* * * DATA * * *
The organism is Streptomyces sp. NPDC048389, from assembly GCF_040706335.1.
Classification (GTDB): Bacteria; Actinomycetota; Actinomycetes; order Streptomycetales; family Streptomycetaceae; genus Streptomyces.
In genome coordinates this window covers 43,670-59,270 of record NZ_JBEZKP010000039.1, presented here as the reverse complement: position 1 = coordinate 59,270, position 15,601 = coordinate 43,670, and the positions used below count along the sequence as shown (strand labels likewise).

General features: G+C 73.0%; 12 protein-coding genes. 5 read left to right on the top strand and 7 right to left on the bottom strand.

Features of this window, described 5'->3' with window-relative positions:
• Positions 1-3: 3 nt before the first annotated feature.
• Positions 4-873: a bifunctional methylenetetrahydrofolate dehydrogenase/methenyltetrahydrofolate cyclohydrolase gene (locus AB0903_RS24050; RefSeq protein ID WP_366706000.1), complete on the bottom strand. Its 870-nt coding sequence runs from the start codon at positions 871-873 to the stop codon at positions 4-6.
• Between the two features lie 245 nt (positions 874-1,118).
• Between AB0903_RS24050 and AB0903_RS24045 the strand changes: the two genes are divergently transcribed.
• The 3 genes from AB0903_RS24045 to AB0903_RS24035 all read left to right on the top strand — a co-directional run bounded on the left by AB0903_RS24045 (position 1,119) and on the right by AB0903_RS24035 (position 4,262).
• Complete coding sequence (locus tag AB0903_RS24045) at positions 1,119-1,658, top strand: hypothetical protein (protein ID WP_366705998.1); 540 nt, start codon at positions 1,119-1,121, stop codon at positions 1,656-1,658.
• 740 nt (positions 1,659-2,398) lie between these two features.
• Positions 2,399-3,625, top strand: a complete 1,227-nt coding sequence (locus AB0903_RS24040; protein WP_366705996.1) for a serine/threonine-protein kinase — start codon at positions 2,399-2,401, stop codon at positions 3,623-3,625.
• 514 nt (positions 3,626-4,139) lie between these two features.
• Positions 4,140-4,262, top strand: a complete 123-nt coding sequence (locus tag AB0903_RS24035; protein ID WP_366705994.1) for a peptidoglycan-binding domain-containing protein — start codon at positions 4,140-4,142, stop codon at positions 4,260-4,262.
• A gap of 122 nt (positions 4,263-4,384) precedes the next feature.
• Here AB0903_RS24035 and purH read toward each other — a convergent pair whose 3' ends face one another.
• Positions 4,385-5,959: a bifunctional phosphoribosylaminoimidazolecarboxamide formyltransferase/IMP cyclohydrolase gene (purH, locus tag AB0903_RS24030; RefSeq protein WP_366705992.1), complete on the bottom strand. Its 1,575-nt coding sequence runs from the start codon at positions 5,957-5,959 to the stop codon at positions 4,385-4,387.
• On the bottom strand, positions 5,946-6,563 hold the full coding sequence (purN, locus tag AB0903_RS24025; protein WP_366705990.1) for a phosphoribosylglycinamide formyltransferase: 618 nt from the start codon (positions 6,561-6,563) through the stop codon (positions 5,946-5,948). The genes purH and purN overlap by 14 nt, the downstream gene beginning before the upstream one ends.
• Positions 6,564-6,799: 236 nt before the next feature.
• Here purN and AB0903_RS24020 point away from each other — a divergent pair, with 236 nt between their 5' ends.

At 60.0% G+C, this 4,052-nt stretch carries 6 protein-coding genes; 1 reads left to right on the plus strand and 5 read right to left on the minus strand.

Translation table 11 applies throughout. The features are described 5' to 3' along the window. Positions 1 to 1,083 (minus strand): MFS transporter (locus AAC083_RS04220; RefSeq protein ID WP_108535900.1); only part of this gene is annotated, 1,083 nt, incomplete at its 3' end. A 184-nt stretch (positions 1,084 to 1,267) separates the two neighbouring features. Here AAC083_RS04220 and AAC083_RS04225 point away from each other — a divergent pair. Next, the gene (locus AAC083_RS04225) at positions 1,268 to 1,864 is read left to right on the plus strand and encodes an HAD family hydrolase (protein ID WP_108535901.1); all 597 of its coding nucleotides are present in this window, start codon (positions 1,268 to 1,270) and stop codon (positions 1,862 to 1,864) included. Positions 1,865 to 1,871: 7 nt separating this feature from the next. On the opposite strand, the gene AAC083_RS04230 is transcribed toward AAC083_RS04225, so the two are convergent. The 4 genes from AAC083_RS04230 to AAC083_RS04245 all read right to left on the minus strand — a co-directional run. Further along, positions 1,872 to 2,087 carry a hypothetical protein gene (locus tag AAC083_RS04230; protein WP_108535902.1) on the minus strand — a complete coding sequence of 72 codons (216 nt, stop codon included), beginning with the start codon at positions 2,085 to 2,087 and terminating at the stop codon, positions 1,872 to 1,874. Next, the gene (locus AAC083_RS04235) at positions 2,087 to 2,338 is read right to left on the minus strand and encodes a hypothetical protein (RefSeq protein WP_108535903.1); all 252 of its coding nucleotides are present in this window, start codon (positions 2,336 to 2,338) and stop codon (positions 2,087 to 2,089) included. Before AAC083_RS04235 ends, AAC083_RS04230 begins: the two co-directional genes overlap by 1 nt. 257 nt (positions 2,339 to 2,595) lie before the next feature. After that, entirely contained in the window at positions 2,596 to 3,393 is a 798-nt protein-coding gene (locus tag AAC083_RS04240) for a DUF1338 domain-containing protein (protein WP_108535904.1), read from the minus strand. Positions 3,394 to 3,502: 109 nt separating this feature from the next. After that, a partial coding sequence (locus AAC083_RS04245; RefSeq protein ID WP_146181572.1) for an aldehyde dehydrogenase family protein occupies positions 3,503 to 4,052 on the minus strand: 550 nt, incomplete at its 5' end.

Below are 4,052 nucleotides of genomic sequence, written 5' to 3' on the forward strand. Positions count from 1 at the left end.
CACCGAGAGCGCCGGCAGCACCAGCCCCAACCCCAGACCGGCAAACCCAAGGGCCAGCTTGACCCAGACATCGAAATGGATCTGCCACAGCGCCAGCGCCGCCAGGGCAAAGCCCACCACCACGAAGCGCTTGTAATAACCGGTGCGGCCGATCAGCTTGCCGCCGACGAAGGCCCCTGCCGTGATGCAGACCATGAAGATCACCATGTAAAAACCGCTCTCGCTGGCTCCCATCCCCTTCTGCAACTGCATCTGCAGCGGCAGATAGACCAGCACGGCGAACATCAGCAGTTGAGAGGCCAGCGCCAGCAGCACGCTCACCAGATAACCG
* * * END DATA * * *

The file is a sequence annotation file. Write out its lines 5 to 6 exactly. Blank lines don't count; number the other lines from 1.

Features of this window, described 5'->3' with window-relative positions:
• Positions 1-3: 3 nt before the first annotated feature.